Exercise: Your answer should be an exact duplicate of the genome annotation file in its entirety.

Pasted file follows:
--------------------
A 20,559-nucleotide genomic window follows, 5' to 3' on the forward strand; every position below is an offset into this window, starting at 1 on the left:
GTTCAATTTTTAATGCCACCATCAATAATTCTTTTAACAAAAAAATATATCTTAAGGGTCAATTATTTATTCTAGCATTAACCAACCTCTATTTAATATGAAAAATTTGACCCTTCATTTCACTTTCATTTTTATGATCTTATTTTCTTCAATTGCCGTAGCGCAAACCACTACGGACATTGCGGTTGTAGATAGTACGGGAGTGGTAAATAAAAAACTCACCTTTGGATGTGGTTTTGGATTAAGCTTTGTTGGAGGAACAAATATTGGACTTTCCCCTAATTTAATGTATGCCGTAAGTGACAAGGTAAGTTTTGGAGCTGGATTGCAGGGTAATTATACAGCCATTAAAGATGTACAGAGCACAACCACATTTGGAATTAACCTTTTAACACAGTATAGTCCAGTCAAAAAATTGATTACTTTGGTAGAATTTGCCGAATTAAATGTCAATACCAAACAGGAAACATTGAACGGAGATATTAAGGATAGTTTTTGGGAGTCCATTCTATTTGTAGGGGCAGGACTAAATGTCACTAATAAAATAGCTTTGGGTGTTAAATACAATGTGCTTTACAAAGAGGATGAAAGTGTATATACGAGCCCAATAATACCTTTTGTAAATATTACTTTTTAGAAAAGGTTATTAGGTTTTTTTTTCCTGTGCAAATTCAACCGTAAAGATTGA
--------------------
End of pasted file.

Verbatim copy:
A 20,559-nucleotide genomic window follows, 5' to 3' on the forward strand; every position below is an offset into this window, starting at 1 on the left:
GTTCAATTTTTAATGCCACCATCAATAATTCTTTTAACAAAAAAATATATCTTAAGGGTCAATTATTTATTCTAGCATTAACCAACCTCTATTTAATATGAAAAATTTGACCCTTCATTTCACTTTCATTTTTATGATCTTATTTTCTTCAATTGCCGTAGCGCAAACCACTACGGACATTGCGGTTGTAGATAGTACGGGAGTGGTAAATAAAAAACTCACCTTTGGATGTGGTTTTGGATTAAGCTTTGTTGGAGGAACAAATATTGGACTTTCCCCTAATTTAATGTATGCCGTAAGTGACAAGGTAAGTTTTGGAGCTGGATTGCAGGGTAATTATACAGCCATTAAAGATGTACAGAGCACAACCACATTTGGAATTAACCTTTTAACACAGTATAGTCCAGTCAAAAAATTGATTACTTTGGTAGAATTTGCCGAATTAAATGTCAATACCAAACAGGAAACATTGAACGGAGATATTAAGGATAGTTTTTGGGAGTCCATTCTATTTGTAGGGGCAGGACTAAATGTCACTAATAAAATAGCTTTGGGTGTTAAATACAATGTGCTTTACAAAGAGGATGAAAGTGTATATACGAGCCCAATAATACCTTTTGTAAATATTACTTTTTAGAAAAGGTTATTAGGTTTTTTTTTCCTGTGCAAATTCAACCGTAAAGATTGA